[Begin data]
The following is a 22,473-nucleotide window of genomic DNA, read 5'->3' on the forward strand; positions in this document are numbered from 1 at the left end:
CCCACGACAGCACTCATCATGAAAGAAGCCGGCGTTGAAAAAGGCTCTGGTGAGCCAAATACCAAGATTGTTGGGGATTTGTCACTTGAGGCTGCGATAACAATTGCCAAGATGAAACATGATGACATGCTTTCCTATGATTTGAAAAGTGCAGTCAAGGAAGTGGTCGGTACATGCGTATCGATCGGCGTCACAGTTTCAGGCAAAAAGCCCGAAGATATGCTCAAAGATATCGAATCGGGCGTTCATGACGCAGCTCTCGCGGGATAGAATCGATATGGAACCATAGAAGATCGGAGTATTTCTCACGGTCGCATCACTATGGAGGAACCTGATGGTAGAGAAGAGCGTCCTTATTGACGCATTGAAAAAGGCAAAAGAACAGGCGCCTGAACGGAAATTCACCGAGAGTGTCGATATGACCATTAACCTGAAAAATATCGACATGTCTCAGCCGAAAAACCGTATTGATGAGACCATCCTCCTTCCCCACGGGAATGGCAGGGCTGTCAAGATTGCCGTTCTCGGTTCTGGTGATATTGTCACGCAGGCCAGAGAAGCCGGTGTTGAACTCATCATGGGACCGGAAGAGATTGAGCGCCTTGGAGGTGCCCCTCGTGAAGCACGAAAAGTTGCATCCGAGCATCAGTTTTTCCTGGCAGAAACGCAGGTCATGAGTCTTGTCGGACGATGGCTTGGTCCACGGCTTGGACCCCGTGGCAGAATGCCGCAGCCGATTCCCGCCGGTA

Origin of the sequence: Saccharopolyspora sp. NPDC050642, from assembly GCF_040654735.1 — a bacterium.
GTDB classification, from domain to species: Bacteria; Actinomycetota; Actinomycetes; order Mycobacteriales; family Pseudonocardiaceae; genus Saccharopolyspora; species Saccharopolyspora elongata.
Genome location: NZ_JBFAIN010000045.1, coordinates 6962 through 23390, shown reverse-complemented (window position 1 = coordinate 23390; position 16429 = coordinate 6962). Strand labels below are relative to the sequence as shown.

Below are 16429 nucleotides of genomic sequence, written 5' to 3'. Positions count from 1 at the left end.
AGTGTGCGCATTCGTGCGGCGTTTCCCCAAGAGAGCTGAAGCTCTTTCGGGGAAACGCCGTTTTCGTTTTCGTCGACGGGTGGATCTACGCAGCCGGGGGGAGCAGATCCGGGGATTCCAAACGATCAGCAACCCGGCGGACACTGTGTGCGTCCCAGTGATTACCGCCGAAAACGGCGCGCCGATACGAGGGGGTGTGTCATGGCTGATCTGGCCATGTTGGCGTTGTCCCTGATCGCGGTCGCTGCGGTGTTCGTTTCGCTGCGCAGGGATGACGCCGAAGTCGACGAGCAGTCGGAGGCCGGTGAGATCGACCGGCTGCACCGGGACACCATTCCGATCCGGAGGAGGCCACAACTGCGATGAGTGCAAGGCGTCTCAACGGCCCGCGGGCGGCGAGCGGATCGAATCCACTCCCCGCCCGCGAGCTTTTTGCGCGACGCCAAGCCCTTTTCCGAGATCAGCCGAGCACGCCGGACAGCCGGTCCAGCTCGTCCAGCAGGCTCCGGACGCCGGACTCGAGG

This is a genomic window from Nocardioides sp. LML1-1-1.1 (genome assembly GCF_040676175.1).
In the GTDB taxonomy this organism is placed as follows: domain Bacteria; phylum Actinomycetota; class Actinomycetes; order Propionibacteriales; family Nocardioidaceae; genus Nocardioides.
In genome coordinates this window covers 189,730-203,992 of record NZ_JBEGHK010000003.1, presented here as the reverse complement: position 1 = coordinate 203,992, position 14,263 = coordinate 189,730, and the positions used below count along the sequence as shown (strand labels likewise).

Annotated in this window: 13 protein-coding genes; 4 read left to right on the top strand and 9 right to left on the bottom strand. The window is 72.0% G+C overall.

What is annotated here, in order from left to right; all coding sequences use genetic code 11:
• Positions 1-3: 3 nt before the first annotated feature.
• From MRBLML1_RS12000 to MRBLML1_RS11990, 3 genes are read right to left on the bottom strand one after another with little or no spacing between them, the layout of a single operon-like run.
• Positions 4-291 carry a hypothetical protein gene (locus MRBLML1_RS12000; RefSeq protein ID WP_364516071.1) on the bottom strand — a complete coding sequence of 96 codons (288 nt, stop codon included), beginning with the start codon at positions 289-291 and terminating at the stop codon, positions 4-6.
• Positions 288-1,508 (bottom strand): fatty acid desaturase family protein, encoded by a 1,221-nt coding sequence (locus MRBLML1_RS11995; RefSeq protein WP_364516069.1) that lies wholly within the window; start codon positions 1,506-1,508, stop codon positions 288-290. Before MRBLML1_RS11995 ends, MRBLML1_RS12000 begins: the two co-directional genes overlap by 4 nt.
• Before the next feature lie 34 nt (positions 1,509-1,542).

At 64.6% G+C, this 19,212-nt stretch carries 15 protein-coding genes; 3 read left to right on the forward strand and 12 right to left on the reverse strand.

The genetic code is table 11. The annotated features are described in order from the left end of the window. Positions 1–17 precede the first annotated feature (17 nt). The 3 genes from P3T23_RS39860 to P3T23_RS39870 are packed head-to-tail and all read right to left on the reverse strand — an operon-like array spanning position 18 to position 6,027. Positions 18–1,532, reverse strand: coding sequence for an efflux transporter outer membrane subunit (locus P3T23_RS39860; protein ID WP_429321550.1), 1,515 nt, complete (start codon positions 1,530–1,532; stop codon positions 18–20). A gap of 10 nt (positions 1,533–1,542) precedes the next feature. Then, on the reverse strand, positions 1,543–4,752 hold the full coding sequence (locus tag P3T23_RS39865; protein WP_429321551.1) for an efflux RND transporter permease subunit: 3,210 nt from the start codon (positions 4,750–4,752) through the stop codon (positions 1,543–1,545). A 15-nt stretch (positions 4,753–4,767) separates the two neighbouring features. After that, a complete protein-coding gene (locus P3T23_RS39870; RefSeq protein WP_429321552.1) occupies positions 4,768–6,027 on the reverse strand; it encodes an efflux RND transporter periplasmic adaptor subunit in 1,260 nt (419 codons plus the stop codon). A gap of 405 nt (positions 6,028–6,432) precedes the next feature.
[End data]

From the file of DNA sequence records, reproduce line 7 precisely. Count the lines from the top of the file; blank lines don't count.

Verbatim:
AGTGTGCGCATTCGTGCGGCGTTTCCCCAAGAGAGCTGAAGCTCTTTCGGGGAAACGCCGTTTTCGTTTTCGTCGACGGGTGGATCTACGCAGCCGGGGGGAGCAGATCCGGGGATTCCAAACGATCAGCAACCCGGCGGACACTGTGTGCGTCCCAGTGATTACCGCCGAAAACGGCGCGCCGATACGAGGGGGTGTGTCATGGCTGATCTGGCCATGTTGGCGTTGTCCCTGATCGCGGTCGCTGCGGTGTTCGTTTCGCTGCGCAGGGATGACGCCGAAGTCGACGAGCAGTCGGAGGCCGGTGAGATCGACCGGCTGCACCGGGACACCATTCCGATCCGGAGGAGGCCACAACTGCGATGAGTGCAAGGCGTCTCAACGGCCCGCGGGCGGCGAGCGGATCGAATCCACTCCCCGCCCGCGAGCTTTTTGCGCGACGCCAAGCCCTTTTCCGAGATCAGCCGAGCACGCCGGACAGCCGGTCCAGCTCGTCCAGCAGGCTCCGGACGCCGGACTCGAGG